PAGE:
The Giant Panda is perhaps the most widely recognized endangered species, having been the World Wildlife Fund's symbol since 1961.
The giant panda is indigenous to mountainous forests of southwest China. Its threats include habitat destruction and poaching. Pandas live at the top of the Yangtze Basin, home to millions of people as well as other rare, endemic, and endangered animal and plant species. Development and industry in the area includes tourism, fisheries and agriculture, transportation, hydropower, and water resources.
Giant pandas are peaceful and largely solitary animals, with a herbivorous diet consisting almost entirely of bamboo.
There are approximately 1,600 pandas living in the wild in the world. Of these, around 980 live in panda reserves established by the Chinese government. The most well known reserve is the Wolong Nature Reserve, which the WWF has supported since 1980.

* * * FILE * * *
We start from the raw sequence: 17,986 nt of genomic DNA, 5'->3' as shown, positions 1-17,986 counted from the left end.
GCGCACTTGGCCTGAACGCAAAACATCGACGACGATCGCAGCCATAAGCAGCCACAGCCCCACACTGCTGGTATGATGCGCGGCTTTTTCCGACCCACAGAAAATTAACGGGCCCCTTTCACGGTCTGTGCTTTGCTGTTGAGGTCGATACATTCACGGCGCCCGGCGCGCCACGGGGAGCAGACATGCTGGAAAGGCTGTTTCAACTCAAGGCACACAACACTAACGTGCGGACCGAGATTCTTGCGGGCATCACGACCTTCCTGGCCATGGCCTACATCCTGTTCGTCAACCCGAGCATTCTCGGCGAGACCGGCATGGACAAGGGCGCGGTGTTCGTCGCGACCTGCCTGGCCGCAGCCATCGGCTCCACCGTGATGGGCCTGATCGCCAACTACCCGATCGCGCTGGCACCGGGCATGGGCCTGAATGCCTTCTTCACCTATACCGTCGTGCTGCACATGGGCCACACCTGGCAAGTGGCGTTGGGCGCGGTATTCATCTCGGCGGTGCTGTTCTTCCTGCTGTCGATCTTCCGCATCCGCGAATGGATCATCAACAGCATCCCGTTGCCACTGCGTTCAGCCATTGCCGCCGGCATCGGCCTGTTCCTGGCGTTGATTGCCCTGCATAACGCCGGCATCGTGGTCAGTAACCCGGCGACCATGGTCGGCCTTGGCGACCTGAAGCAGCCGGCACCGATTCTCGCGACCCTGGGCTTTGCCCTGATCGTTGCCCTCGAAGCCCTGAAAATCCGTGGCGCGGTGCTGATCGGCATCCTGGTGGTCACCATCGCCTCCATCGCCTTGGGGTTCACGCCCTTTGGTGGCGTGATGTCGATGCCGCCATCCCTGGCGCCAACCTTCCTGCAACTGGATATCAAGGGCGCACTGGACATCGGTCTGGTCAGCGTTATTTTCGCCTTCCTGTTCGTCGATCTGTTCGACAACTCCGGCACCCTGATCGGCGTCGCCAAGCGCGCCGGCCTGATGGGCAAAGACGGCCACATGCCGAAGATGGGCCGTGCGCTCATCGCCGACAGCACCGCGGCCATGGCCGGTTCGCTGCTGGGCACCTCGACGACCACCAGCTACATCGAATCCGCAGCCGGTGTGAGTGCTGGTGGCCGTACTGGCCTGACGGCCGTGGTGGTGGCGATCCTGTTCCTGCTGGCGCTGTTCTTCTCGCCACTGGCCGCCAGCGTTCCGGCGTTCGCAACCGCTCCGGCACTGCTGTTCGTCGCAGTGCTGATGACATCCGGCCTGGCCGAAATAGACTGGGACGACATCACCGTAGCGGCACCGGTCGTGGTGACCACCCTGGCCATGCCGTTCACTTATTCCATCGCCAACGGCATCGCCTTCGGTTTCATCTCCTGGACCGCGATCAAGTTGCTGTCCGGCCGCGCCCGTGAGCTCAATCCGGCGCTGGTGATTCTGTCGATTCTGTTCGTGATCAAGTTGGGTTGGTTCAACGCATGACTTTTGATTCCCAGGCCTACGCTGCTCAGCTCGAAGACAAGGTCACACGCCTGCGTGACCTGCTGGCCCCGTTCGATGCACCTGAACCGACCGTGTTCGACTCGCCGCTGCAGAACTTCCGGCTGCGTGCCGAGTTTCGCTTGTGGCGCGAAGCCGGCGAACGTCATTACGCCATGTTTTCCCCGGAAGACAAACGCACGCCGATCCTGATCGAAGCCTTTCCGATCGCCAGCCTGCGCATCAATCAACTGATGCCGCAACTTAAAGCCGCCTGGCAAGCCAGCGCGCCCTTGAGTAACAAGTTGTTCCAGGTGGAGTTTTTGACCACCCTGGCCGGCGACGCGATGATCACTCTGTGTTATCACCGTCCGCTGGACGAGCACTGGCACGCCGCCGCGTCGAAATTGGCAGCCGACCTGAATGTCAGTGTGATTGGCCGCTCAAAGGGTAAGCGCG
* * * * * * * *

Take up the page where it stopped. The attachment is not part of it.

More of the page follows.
How you can help pandasEdit
In mid-May of 2008, a devastating earthquake struck China, damaging the Wolong facility. Several workers are thought to have died, and two pandas escaped. Of the 35 enclosures at the reserve’s breeding center, 14 were destroyed and 18 were severely damaged. The National Zoo and the Giant Panda Conservation Fund are helping to rebuild at Wolong. To donate, visit the National Zoo's website: http://nationalzoo.si.edu/animals/giantpandas/.
The World Wildlife Fund lists several other ways you can help and support pandas: http://www.panda.org/how_you_can_help/index.cfm.